To prepare for round two I must evaluate the results of all my bets, changes in my life expectancy and my wife’s, changes in our health, our expectations for the financial markets going forward, and other critical factors to decide which if any of my bets I should change for the coming round.

How will I bet in future rounds? I won’t know for certain until I see how retirement unfolds between now and then, but my plan is to play my Social Security chip when I reach 70. My spending next year might go up or down a little depending on this year’s market returns. I may move some chips from the stocks bet to the bonds bet after a really good run for stocks, or vice versa after a poor run, but only if the percentages get seriously out of whack. Most years I will tweak my bets just a little and spin again.

The game will continue as long as one of us survives. Unlike roulette, our game doesn’t end if we deplete our bankroll, though our lifestyle is likely to be severely curtailed in that event.

The important perspectives of the roulette analogy are:
• Like roulette, retirement funding has a very large element of uncertainty. This includes the length of our careers, how long we will live, market returns, interest rates, annuity payouts, inflation, discretionary spending and spending shocks, which is to say all of the critical factors are uncertain. Even households who generate retirement income completely with “risk-free” assets will be exposed to expense risk.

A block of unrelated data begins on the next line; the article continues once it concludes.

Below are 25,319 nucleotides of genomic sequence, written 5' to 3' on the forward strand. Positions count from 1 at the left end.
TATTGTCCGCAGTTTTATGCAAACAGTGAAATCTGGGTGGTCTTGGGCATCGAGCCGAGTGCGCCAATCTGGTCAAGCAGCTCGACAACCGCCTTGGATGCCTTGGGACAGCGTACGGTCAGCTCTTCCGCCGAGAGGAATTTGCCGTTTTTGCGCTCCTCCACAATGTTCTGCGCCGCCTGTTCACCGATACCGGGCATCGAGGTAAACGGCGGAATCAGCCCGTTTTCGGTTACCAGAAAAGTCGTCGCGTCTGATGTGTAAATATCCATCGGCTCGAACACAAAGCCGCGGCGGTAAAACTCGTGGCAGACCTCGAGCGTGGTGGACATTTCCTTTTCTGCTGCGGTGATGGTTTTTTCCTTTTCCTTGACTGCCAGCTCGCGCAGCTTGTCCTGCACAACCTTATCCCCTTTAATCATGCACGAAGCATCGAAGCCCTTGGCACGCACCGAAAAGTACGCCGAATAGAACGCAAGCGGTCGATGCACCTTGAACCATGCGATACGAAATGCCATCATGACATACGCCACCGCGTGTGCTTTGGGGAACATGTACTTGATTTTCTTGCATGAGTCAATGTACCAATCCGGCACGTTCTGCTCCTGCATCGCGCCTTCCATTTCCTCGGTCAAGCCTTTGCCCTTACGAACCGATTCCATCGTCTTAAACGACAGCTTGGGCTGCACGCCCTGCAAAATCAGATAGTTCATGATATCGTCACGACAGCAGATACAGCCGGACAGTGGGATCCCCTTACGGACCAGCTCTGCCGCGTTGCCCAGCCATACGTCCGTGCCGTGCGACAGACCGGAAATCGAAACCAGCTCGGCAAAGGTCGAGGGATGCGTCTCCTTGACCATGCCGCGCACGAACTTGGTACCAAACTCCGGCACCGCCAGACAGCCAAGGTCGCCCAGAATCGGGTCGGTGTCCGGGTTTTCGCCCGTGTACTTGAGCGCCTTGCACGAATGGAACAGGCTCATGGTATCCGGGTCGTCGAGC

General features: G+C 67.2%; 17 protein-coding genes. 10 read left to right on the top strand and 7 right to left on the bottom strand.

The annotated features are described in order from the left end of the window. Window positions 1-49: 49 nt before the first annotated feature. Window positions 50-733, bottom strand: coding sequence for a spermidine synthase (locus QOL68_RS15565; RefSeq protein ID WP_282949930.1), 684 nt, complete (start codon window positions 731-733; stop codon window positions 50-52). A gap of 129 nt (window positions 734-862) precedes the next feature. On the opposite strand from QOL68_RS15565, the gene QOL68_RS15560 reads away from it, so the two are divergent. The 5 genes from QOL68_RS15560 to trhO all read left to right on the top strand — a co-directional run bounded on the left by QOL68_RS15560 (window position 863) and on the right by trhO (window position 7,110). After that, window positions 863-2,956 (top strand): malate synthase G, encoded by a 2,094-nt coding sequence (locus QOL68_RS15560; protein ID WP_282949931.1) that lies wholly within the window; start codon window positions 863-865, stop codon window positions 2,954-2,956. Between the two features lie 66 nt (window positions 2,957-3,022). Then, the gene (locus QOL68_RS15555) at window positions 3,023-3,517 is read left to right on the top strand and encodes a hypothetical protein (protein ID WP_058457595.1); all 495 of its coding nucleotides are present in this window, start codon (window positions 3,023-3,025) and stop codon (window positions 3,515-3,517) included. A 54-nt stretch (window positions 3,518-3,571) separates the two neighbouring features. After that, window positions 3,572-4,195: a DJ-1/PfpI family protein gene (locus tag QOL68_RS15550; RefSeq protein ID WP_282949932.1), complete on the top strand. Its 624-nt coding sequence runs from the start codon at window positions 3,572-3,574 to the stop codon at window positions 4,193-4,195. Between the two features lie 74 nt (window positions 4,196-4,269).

• Like roulette, retirement funding is a series of “rounds”(typically years) during which the retiree makes a series of decisions (bets) and the universe responds. These first two characteristics define what game theorists refer to as a sequential stochastic game against nature.5
• Retirement ends with death; roulette ends when the gambler decides to walk away or is ruined. Retirees can’t walk away but they can lose their standard of living.
• Unlike roulette, a retiree plays all her wealth every round. Some bets, like cash, will have very little risk. Bets we don’t make are as important as those we do.
• A “round” typically involves multiple bets that are separate, yet the ultimate result of the round is the sum of the bets won less the sum of the bets lost.
• Critical factors can change from one round to the next and these must be considered when placing next year’s bets. Retirement funding is dynamic, not set-and-forget.

Here’s the source article link:


A $400 Trillion Financial Time Bomb

My Comments: Scary. I’ll be gone by then, but are you kids listening?

Allison Schrager / June 2, 2017

Financial disaster is looming, and not because of the stock market or subprime loans. The coming crisis is more insidious, structural, and almost certain to blow up eventually.

The World Economic Forum (WEF) predicts that by 2050 the world will face a $400 trillion shortfall (pdf) in retirement savings. (Yes, that’s trillion, with a “T”.) The WEF defines a shortfall as anything less than what’s required to provide 70% of a person’s pre-retirement income via public pensions and private savings.